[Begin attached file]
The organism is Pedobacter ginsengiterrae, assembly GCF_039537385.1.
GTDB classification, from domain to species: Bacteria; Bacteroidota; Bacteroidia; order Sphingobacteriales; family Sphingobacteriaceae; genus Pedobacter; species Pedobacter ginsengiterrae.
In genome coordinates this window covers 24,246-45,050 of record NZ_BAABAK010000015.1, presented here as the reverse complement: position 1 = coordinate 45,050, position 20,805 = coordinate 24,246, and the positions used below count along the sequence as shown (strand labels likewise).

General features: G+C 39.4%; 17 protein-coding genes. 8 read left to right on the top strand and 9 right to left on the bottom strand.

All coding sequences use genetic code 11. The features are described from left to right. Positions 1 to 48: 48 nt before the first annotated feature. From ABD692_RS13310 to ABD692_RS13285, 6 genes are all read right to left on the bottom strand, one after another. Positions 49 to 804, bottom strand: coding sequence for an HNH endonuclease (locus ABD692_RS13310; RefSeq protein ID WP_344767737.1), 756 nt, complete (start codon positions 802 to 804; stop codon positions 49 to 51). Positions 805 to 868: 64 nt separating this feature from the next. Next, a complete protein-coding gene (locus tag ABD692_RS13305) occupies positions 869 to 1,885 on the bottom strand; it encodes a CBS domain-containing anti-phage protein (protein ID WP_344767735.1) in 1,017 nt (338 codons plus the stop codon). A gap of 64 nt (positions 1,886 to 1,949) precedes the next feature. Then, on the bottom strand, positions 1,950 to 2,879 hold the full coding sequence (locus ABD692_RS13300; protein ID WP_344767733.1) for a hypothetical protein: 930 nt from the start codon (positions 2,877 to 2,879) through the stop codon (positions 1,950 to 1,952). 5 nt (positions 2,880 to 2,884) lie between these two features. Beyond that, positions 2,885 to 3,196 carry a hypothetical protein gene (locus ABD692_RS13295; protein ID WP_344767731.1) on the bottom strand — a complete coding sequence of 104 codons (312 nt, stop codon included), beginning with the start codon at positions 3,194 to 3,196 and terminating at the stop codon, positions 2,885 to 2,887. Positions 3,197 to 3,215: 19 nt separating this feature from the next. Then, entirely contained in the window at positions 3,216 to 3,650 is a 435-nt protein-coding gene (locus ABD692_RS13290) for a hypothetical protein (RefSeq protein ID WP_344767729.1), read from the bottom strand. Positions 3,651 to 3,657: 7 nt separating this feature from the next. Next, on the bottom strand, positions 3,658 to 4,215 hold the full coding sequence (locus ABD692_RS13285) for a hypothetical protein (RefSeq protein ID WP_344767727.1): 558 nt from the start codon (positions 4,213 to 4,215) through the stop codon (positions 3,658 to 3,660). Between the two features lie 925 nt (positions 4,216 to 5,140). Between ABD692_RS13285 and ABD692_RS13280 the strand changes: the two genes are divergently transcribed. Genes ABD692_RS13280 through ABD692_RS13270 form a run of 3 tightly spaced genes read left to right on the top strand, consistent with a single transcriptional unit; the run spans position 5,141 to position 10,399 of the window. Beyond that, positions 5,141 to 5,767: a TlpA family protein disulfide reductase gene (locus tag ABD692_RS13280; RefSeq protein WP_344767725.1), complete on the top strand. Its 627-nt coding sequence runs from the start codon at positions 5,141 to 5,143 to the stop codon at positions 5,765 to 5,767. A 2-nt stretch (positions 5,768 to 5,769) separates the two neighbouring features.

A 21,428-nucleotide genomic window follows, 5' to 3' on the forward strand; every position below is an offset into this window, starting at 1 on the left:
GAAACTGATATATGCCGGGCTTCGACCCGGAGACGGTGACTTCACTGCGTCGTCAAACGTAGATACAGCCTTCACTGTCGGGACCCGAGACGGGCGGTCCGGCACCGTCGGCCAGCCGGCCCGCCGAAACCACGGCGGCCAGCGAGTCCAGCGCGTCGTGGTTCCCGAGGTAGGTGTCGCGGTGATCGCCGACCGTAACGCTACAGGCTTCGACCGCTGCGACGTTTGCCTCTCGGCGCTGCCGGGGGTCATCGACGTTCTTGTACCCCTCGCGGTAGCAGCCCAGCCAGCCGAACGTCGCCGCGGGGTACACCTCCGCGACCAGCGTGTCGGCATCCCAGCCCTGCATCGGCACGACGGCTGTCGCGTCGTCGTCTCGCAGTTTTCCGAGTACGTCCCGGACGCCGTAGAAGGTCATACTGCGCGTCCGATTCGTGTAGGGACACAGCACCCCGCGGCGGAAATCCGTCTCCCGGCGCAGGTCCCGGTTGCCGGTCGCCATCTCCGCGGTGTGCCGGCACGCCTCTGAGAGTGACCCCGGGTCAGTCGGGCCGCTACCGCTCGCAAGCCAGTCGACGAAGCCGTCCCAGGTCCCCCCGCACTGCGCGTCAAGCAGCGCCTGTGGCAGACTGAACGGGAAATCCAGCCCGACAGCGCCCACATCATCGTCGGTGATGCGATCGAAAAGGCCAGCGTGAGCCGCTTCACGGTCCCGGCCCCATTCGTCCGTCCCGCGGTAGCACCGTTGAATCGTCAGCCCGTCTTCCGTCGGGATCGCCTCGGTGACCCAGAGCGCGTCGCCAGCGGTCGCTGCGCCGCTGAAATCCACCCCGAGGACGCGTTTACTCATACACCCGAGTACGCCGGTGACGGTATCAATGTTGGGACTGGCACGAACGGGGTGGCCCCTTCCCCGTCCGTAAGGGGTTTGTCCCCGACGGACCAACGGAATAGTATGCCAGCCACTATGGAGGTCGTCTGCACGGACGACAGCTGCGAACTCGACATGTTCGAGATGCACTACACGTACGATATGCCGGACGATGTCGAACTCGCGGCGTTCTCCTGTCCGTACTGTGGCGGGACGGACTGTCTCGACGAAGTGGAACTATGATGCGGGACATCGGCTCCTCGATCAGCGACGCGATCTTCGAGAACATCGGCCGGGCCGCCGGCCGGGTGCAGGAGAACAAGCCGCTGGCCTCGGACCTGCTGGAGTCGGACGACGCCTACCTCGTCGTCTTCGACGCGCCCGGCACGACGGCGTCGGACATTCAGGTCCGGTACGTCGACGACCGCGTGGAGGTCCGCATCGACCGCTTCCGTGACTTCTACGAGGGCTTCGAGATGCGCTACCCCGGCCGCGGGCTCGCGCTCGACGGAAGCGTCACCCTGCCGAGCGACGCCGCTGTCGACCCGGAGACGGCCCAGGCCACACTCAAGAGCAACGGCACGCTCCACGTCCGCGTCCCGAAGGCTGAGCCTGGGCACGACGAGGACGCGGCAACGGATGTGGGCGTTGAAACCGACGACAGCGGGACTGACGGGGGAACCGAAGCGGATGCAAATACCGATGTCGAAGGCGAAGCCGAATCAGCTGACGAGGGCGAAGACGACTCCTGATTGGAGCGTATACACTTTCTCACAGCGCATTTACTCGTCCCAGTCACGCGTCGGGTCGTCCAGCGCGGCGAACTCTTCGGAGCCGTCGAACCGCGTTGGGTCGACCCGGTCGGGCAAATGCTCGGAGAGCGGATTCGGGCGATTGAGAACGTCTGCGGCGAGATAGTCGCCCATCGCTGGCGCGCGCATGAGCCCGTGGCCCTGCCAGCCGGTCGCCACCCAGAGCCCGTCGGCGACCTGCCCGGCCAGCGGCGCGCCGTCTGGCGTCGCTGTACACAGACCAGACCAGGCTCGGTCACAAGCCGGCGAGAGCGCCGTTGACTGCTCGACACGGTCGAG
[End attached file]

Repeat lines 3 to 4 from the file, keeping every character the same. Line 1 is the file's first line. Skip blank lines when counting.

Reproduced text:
In genome coordinates this window covers 24,246-45,050 of record NZ_BAABAK010000015.1, presented here as the reverse complement: position 1 = coordinate 45,050, position 20,805 = coordinate 24,246, and the positions used below count along the sequence as shown (strand labels likewise).

General features: G+C 39.4%; 17 protein-coding genes. 8 read left to right on the top strand and 9 right to left on the bottom strand.